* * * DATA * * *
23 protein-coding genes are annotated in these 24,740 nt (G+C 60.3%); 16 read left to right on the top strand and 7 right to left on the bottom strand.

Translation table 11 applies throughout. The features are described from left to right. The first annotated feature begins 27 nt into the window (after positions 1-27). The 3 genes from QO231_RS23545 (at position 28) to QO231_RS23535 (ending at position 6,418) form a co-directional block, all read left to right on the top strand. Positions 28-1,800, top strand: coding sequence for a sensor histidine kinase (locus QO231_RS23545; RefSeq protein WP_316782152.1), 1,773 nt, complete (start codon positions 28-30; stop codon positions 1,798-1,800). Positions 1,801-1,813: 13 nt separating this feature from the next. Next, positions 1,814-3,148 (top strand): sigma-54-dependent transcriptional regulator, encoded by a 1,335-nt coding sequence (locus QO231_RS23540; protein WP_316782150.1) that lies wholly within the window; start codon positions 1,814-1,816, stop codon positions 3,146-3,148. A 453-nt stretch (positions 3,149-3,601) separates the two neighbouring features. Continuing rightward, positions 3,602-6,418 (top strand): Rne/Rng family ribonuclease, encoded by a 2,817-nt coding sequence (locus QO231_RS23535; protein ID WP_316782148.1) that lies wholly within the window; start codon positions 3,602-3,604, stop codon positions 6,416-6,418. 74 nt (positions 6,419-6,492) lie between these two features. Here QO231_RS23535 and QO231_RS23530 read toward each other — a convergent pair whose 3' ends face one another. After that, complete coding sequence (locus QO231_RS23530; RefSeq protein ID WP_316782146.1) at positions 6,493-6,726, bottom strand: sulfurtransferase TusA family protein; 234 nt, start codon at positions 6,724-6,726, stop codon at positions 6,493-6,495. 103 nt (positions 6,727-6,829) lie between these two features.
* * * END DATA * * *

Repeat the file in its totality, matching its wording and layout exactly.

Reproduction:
23 protein-coding genes are annotated in these 24,740 nt (G+C 60.3%); 16 read left to right on the top strand and 7 right to left on the bottom strand.

Translation table 11 applies throughout. The features are described from left to right. The first annotated feature begins 27 nt into the window (after positions 1-27). The 3 genes from QO231_RS23545 (at position 28) to QO231_RS23535 (ending at position 6,418) form a co-directional block, all read left to right on the top strand. Positions 28-1,800, top strand: coding sequence for a sensor histidine kinase (locus QO231_RS23545; RefSeq protein WP_316782152.1), 1,773 nt, complete (start codon positions 28-30; stop codon positions 1,798-1,800). Positions 1,801-1,813: 13 nt separating this feature from the next. Next, positions 1,814-3,148 (top strand): sigma-54-dependent transcriptional regulator, encoded by a 1,335-nt coding sequence (locus QO231_RS23540; protein WP_316782150.1) that lies wholly within the window; start codon positions 1,814-1,816, stop codon positions 3,146-3,148. A 453-nt stretch (positions 3,149-3,601) separates the two neighbouring features. Continuing rightward, positions 3,602-6,418 (top strand): Rne/Rng family ribonuclease, encoded by a 2,817-nt coding sequence (locus QO231_RS23535; protein ID WP_316782148.1) that lies wholly within the window; start codon positions 3,602-3,604, stop codon positions 6,416-6,418. 74 nt (positions 6,419-6,492) lie between these two features. Here QO231_RS23535 and QO231_RS23530 read toward each other — a convergent pair whose 3' ends face one another. After that, complete coding sequence (locus QO231_RS23530; RefSeq protein ID WP_316782146.1) at positions 6,493-6,726, bottom strand: sulfurtransferase TusA family protein; 234 nt, start codon at positions 6,724-6,726, stop codon at positions 6,493-6,495. 103 nt (positions 6,727-6,829) lie between these two features.